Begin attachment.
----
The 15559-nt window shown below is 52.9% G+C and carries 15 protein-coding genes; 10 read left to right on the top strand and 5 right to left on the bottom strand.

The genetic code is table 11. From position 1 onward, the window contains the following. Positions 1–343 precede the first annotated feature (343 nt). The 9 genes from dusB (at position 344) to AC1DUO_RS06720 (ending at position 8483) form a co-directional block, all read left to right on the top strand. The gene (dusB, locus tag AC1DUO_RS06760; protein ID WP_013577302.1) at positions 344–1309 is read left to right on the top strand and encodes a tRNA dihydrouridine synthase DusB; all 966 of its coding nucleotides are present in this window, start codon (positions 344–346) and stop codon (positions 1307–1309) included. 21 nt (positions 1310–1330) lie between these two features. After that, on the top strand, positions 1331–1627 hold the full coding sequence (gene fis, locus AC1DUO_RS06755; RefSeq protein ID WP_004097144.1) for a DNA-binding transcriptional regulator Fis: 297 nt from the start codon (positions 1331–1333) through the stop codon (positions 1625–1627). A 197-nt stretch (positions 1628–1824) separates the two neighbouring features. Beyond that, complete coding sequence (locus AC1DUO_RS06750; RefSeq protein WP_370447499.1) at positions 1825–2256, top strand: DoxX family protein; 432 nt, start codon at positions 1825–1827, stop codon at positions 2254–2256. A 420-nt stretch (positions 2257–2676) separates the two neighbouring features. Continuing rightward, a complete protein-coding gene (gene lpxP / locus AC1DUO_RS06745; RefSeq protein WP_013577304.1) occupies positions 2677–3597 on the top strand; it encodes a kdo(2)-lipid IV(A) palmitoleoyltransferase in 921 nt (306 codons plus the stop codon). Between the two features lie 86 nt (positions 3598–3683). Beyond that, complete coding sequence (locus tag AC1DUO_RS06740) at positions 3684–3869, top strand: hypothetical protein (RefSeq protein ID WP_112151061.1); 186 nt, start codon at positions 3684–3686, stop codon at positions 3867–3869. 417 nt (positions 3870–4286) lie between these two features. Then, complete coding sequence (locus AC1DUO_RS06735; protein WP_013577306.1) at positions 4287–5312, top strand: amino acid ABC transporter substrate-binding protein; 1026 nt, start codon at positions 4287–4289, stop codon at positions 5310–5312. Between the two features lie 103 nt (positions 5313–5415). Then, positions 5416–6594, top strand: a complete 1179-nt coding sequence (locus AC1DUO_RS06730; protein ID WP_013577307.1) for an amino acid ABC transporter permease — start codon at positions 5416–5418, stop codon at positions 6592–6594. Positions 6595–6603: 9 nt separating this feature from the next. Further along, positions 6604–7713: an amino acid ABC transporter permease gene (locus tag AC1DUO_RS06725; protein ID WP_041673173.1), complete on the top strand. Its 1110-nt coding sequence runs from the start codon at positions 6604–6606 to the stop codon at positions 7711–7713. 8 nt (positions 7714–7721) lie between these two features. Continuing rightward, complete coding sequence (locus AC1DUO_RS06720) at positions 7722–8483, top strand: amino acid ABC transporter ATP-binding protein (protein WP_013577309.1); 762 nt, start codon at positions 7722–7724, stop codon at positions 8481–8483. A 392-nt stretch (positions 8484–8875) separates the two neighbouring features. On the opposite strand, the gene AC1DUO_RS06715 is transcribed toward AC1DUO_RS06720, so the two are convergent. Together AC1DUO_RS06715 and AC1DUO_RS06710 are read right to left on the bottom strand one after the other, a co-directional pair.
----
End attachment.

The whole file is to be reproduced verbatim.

The 15559-nt window shown below is 52.9% G+C and carries 15 protein-coding genes; 10 read left to right on the top strand and 5 right to left on the bottom strand.

The genetic code is table 11. From position 1 onward, the window contains the following. Positions 1–343 precede the first annotated feature (343 nt). The 9 genes from dusB (at position 344) to AC1DUO_RS06720 (ending at position 8483) form a co-directional block, all read left to right on the top strand. The gene (dusB, locus tag AC1DUO_RS06760; protein ID WP_013577302.1) at positions 344–1309 is read left to right on the top strand and encodes a tRNA dihydrouridine synthase DusB; all 966 of its coding nucleotides are present in this window, start codon (positions 344–346) and stop codon (positions 1307–1309) included. 21 nt (positions 1310–1330) lie between these two features. After that, on the top strand, positions 1331–1627 hold the full coding sequence (gene fis, locus AC1DUO_RS06755; RefSeq protein ID WP_004097144.1) for a DNA-binding transcriptional regulator Fis: 297 nt from the start codon (positions 1331–1333) through the stop codon (positions 1625–1627). A 197-nt stretch (positions 1628–1824) separates the two neighbouring features. Beyond that, complete coding sequence (locus AC1DUO_RS06750; RefSeq protein WP_370447499.1) at positions 1825–2256, top strand: DoxX family protein; 432 nt, start codon at positions 1825–1827, stop codon at positions 2254–2256. A 420-nt stretch (positions 2257–2676) separates the two neighbouring features. Continuing rightward, a complete protein-coding gene (gene lpxP / locus AC1DUO_RS06745; RefSeq protein WP_013577304.1) occupies positions 2677–3597 on the top strand; it encodes a kdo(2)-lipid IV(A) palmitoleoyltransferase in 921 nt (306 codons plus the stop codon). Between the two features lie 86 nt (positions 3598–3683). Beyond that, complete coding sequence (locus tag AC1DUO_RS06740) at positions 3684–3869, top strand: hypothetical protein (RefSeq protein ID WP_112151061.1); 186 nt, start codon at positions 3684–3686, stop codon at positions 3867–3869. 417 nt (positions 3870–4286) lie between these two features. Then, complete coding sequence (locus AC1DUO_RS06735; protein WP_013577306.1) at positions 4287–5312, top strand: amino acid ABC transporter substrate-binding protein; 1026 nt, start codon at positions 4287–4289, stop codon at positions 5310–5312. Between the two features lie 103 nt (positions 5313–5415). Then, positions 5416–6594, top strand: a complete 1179-nt coding sequence (locus AC1DUO_RS06730; protein ID WP_013577307.1) for an amino acid ABC transporter permease — start codon at positions 5416–5418, stop codon at positions 6592–6594. Positions 6595–6603: 9 nt separating this feature from the next. Further along, positions 6604–7713: an amino acid ABC transporter permease gene (locus tag AC1DUO_RS06725; protein ID WP_041673173.1), complete on the top strand. Its 1110-nt coding sequence runs from the start codon at positions 6604–6606 to the stop codon at positions 7711–7713. 8 nt (positions 7714–7721) lie between these two features. Continuing rightward, complete coding sequence (locus AC1DUO_RS06720) at positions 7722–8483, top strand: amino acid ABC transporter ATP-binding protein (protein WP_013577309.1); 762 nt, start codon at positions 7722–7724, stop codon at positions 8481–8483. A 392-nt stretch (positions 8484–8875) separates the two neighbouring features. On the opposite strand, the gene AC1DUO_RS06715 is transcribed toward AC1DUO_RS06720, so the two are convergent. Together AC1DUO_RS06715 and AC1DUO_RS06710 are read right to left on the bottom strand one after the other, a co-directional pair.